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Fungus?. I bought a Nikon 70-210mm F/4 E Series lens off ebay for $30 only to find this inside the lens. I took some pictures with the lens and the images looked great, but I am scared that if this is fungus, the lens will not be usable in the future

  • Looks like fungus. That will decrease contrast (at least) but results may be bearable. || Try my fungus-discouraging UV "trick" in answer Here . May help - but $30 was an OK price if the lens meets your needs. IF the seller said the lens was in good condition you MAY have some comeback but, odds are that at $30 it is not going to be worth the hassle overall. – Russell McMahon Jan 14 '16 at 8:10
  • The fungus is among us! – Michael C Jan 14 '16 at 11:21
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That certainly does look like some sort of mold or fungus. It may be affecting the image quality, but if you can prevent it from spreading you may be able to use it indefinitely.

more: why does fungus form in lenses and how to get rid of it

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I'm going to take an optimistic stab and say that what I see in your picture doesn't look entirely like a typical fungal growth to me. They aren't usually so 'spotty', often appearing as a small number of distinctly 'spidery' blooms. Anyhow, that's beside the point - your lens needs a clean.

If you're going to do this yourself, the first question you need to answer is: is the contamination on the outside surfaces of the glass? If it's only on the outside, that simplifies cleaning enormously.

Be aware that any attempt at cleaning may damage your lens, even if just by a slip of the hand, so if you aren't comfortable with delicate tinkering, don't attempt any internal work on the lens yourself.

Your picture suggests that the contamination might be spread throughout the rear groups, inside and out. If so, this is a little unusual for Nikon lenses (which seem generally more fungus resistant than certain other brands), but more common in one-touch zooms due to the sucking of air into the lens as you zoom them. Anyhow, to access the rear lens groups, you will first have to remove the lens mount by removing the four phillips head screws facing you when looking at the rear of the lens. Note that these screws will probably be tightly glued in, and removing them safely requires a good screwdriver of the correct size (size 0 I believe) and a very good grip on the lens. If you don't think they'll budge, you may have some success applying a needletip of acetone to the rim of the screw head, waiting 10 minutes then carefully trying again. I nearly wrecked a very good Nikkor on my first attempt at this (it was so full of fungus you couldn't see through it, but sucessfully cleaned with care and isopropyl alcohol), so be careful and avoid injury to yourself and the lens. Once you remove the screws, things start getting tricky; the aperture feeler has a delicate spring attached to it and you really dont want to dislodge it inside the lens. If you have small enough fingers or the right tools, you should be able to reach inside and unscrew the rear-most lens group (normal counter clockwise twist) and remove it for cleaning. Quite often only this rear group is contaminated and you may not have to delve deeper into the lens.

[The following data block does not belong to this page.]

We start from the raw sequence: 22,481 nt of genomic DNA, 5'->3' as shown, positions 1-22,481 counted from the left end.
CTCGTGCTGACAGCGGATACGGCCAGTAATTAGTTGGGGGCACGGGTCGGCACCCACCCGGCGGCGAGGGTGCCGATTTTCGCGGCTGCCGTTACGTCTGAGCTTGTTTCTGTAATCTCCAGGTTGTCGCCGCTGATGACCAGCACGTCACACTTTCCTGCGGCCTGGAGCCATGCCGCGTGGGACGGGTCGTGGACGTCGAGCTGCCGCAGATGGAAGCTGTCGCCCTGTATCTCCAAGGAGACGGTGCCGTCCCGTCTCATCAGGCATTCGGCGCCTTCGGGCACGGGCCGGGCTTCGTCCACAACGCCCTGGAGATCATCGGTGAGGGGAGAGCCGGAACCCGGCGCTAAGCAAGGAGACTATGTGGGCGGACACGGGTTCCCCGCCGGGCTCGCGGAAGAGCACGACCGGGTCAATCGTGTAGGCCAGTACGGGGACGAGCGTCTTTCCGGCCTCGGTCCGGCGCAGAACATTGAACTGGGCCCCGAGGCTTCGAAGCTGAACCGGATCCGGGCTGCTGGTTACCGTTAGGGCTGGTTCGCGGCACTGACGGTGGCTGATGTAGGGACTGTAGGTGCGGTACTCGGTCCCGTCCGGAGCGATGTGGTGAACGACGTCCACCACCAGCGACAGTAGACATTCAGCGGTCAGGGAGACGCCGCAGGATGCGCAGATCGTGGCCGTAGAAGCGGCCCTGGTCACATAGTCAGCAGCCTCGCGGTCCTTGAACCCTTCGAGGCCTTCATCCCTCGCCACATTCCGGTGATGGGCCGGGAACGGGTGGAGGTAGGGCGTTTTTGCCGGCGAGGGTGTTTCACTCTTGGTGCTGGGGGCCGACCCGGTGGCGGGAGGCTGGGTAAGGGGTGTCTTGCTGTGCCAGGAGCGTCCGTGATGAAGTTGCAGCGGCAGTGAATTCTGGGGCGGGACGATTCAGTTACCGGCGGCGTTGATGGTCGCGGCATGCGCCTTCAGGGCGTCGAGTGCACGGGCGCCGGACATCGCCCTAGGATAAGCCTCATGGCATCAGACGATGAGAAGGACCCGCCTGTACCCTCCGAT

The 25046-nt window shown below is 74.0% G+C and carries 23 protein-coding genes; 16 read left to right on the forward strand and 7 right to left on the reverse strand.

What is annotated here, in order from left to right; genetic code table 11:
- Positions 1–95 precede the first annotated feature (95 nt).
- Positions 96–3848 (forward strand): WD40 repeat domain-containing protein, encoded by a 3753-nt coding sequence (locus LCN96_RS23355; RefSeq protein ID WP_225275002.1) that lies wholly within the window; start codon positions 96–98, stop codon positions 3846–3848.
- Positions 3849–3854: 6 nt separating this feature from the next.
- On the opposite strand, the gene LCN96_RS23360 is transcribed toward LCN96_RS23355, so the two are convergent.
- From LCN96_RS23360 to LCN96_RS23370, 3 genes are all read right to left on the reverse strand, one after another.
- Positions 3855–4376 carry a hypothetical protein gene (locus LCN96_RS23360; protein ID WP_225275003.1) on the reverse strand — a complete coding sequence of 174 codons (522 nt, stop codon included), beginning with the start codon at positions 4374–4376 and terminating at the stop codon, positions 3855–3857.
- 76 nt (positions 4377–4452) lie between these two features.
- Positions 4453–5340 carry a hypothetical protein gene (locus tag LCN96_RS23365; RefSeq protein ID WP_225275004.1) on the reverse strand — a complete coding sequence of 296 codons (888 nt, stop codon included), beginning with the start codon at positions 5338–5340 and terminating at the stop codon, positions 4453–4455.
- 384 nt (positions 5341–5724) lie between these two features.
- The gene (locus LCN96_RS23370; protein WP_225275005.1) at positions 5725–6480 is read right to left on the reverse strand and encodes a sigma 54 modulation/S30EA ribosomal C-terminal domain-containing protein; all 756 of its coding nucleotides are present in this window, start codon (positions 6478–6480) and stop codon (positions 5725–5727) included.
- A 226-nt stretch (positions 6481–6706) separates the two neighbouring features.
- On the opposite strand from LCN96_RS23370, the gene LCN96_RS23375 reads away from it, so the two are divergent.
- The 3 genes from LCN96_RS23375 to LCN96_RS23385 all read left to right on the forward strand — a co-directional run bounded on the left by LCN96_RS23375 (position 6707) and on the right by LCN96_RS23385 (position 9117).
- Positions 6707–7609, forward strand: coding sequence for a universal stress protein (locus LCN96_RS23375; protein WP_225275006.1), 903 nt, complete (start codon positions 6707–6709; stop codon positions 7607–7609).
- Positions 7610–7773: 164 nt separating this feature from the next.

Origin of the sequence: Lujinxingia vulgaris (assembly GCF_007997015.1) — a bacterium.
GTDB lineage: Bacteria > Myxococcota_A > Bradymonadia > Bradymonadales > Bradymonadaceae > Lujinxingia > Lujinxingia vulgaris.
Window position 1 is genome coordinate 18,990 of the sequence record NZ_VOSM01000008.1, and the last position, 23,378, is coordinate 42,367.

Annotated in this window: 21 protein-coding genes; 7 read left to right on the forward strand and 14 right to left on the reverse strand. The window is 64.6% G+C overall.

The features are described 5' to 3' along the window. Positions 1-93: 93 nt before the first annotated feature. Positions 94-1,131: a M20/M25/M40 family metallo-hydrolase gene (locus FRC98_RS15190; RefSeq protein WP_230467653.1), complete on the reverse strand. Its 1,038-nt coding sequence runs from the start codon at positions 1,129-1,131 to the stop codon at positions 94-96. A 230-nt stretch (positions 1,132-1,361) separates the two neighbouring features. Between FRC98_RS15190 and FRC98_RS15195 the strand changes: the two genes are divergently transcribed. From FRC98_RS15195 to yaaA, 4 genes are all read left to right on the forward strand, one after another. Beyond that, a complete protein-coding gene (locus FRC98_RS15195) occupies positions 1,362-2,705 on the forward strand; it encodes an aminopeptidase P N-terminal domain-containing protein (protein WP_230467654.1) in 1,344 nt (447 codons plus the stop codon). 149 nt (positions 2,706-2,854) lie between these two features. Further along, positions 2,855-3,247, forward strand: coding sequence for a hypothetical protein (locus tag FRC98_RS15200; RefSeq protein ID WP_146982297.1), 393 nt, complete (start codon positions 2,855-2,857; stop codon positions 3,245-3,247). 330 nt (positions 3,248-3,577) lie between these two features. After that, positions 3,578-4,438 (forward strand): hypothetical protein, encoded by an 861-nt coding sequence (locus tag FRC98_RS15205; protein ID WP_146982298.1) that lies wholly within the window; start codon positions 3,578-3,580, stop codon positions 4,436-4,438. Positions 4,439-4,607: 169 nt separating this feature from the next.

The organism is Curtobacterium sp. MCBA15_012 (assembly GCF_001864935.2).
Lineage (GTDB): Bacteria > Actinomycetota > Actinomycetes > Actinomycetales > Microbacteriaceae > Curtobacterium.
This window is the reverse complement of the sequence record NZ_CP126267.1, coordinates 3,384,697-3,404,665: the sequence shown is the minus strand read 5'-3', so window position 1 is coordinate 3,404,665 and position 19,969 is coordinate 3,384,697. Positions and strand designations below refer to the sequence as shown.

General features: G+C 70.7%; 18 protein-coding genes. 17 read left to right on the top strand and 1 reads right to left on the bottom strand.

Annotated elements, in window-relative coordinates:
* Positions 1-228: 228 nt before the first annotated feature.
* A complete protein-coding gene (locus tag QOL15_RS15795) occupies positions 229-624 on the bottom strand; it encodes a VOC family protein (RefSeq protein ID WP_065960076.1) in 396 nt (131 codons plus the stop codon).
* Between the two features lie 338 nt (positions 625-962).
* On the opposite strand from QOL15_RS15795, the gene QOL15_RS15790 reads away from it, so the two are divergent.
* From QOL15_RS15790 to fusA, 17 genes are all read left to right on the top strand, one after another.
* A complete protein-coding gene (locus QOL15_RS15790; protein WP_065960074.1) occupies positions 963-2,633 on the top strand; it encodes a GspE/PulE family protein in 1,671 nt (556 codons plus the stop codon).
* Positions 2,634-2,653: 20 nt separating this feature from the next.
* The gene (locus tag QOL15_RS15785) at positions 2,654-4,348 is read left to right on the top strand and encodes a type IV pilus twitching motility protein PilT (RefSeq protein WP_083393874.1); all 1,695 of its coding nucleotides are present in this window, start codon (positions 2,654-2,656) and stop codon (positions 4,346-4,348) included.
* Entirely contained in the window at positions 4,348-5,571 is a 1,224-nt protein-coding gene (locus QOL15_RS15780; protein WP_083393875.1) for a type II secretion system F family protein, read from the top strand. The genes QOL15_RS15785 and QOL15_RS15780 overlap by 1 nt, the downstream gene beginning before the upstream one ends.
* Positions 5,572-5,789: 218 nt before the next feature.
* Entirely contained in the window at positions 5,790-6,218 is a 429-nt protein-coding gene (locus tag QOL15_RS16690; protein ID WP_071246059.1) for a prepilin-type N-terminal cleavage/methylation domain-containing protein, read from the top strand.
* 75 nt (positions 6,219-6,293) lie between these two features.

One final word of caution: take careful note of which way up each lens element is when you remove them for cleaning. If you put one back the wrong way round, you'll kick yourself.

  • Alcohol can be abrasive. Not as much as acetone, but I think it can cause damage to some lens coatings. If you rub it on some plastics discoloration can occur. Ink can be removed using alcohol too, I even removed spray-painted colors. Also alcohol is not the most efficient anti-fungal remedy. Anti-fungal soap might be a much safer approach. – Emil Aug 4 '17 at 11:52

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